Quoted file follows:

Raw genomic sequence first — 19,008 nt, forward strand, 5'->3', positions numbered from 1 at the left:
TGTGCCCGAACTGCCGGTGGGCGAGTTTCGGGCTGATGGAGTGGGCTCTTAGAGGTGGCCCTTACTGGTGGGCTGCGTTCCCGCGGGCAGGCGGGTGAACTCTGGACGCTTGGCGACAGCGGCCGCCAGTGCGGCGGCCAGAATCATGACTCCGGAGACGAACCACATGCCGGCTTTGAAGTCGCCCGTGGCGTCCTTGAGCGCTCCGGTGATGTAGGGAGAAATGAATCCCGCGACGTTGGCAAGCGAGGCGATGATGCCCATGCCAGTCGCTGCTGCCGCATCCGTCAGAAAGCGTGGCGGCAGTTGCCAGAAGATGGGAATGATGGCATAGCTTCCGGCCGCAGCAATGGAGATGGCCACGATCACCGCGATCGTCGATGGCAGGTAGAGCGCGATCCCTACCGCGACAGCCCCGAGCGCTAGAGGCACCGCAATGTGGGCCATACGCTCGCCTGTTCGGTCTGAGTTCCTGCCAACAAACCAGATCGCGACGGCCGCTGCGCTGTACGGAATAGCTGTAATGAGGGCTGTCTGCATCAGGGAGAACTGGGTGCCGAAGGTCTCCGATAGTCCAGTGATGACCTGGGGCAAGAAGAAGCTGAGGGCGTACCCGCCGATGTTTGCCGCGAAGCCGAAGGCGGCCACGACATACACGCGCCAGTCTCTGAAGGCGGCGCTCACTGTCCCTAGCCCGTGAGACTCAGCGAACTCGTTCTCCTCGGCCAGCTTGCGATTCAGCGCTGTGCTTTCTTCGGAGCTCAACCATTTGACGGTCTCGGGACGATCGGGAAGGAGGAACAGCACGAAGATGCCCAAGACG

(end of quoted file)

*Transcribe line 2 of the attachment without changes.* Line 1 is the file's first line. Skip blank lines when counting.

TGTGCCCGAACTGCCGGTGGGCGAGTTTCGGGCTGATGGAGTGGGCTCTTAGAGGTGGCCCTTACTGGTGGGCTGCGTTCCCGCGGGCAGGCGGGTGAACTCTGGACGCTTGGCGACAGCGGCCGCCAGTGCGGCGGCCAGAATCATGACTCCGGAGACGAACCACATGCCGGCTTTGAAGTCGCCCGTGGCGTCCTTGAGCGCTCCGGTGATGTAGGGAGAAATGAATCCCGCGACGTTGGCAAGCGAGGCGATGATGCCCATGCCAGTCGCTGCTGCCGCATCCGTCAGAAAGCGTGGCGGCAGTTGCCAGAAGATGGGAATGATGGCATAGCTTCCGGCCGCAGCAATGGAGATGGCCACGATCACCGCGATCGTCGATGGCAGGTAGAGCGCGATCCCTACCGCGACAGCCCCGAGCGCTAGAGGCACCGCAATGTGGGCCATACGCTCGCCTGTTCGGTCTGAGTTCCTGCCAACAAACCAGATCGCGACGGCCGCTGCGCTGTACGGAATAGCTGTAATGAGGGCTGTCTGCATCAGGGAGAACTGGGTGCCGAAGGTCTCCGATAGTCCAGTGATGACCTGGGGCAAGAAGAAGCTGAGGGCGTACCCGCCGATGTTTGCCGCGAAGCCGAAGGCGGCCACGACATACACGCGCCAGTCTCTGAAGGCGGCGCTCACTGTCCCTAGCCCGTGAGACTCAGCGAACTCGTTCTCCTCGGCCAGCTTGCGATTCAGCGCTGTGCTTTCTTCGGAGCTCAACCATTTGACGGTCTCGGGACGATCGGGAAGGAGGAACAGCACGAAGATGCCCAAGACG